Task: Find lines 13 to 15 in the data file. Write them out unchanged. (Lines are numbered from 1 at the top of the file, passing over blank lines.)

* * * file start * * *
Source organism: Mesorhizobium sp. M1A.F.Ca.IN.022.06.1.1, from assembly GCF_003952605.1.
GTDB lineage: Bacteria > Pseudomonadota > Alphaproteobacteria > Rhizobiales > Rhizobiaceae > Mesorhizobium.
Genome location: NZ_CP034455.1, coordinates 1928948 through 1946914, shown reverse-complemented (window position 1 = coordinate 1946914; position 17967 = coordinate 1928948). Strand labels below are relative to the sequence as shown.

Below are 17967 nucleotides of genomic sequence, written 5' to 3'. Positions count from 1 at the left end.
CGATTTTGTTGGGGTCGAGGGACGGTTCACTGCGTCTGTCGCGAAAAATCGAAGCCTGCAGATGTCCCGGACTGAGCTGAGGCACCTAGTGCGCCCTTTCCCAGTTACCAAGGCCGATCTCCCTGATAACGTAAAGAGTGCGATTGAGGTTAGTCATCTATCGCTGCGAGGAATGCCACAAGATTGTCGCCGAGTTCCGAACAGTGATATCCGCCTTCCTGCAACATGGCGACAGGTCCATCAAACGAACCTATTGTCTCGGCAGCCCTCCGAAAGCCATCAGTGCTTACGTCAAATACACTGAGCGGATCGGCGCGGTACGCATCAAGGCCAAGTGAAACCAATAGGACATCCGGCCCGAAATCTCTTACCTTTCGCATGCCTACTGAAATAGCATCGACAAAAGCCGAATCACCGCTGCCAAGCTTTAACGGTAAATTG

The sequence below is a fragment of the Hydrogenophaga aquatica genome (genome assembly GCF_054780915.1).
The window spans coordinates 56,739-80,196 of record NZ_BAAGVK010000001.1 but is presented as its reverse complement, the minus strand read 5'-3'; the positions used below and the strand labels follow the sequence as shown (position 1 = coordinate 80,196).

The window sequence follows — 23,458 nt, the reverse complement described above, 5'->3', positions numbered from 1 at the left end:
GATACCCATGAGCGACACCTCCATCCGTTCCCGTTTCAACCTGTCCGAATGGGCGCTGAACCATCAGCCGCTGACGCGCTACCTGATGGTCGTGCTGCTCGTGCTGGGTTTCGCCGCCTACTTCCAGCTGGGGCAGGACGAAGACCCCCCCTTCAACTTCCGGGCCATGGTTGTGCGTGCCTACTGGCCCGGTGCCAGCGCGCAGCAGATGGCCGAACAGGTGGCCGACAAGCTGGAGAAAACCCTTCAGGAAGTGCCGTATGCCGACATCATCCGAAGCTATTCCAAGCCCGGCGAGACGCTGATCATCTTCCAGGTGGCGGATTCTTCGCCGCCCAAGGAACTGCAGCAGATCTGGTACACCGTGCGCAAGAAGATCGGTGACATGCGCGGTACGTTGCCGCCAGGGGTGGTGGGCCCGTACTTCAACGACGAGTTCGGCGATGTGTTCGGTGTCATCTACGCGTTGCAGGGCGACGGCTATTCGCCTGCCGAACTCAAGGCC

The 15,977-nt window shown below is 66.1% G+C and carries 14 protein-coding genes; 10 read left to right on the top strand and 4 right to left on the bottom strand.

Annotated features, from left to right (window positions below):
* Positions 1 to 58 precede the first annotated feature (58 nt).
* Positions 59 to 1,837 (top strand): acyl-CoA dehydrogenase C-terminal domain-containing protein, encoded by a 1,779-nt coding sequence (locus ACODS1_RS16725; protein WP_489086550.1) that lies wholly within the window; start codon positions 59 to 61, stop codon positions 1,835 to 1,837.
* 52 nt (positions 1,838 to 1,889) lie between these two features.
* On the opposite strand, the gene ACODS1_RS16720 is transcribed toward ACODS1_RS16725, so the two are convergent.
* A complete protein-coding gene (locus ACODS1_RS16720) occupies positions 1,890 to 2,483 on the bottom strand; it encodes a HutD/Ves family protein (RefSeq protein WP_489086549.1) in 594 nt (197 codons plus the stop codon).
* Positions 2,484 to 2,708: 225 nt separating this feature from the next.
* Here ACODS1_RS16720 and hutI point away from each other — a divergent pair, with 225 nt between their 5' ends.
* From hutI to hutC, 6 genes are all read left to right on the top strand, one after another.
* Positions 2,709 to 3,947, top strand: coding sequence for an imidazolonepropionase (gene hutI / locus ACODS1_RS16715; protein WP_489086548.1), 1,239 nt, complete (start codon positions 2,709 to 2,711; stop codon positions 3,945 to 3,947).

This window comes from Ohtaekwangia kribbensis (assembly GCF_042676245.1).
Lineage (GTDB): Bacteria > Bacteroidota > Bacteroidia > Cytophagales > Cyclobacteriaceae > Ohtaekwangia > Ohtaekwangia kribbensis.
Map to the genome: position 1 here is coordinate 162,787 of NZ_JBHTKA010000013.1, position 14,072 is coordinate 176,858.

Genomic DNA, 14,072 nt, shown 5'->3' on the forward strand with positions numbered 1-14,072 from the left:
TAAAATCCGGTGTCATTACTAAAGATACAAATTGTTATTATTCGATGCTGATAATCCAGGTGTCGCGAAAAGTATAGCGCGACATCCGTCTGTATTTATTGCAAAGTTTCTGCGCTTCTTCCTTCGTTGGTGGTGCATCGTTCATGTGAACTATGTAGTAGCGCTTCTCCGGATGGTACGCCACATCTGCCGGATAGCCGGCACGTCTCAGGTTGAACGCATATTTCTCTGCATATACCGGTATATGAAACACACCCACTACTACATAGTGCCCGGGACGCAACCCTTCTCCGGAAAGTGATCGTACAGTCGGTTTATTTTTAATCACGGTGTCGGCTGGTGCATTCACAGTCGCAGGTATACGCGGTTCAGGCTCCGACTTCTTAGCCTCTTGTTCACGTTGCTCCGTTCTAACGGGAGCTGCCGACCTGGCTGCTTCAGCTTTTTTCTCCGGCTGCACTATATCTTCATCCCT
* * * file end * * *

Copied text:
* Positions 59 to 1,837 (top strand): acyl-CoA dehydrogenase C-terminal domain-containing protein, encoded by a 1,779-nt coding sequence (locus ACODS1_RS16725; protein WP_489086550.1) that lies wholly within the window; start codon positions 59 to 61, stop codon positions 1,835 to 1,837.
* 52 nt (positions 1,838 to 1,889) lie between these two features.
* On the opposite strand, the gene ACODS1_RS16720 is transcribed toward ACODS1_RS16725, so the two are convergent.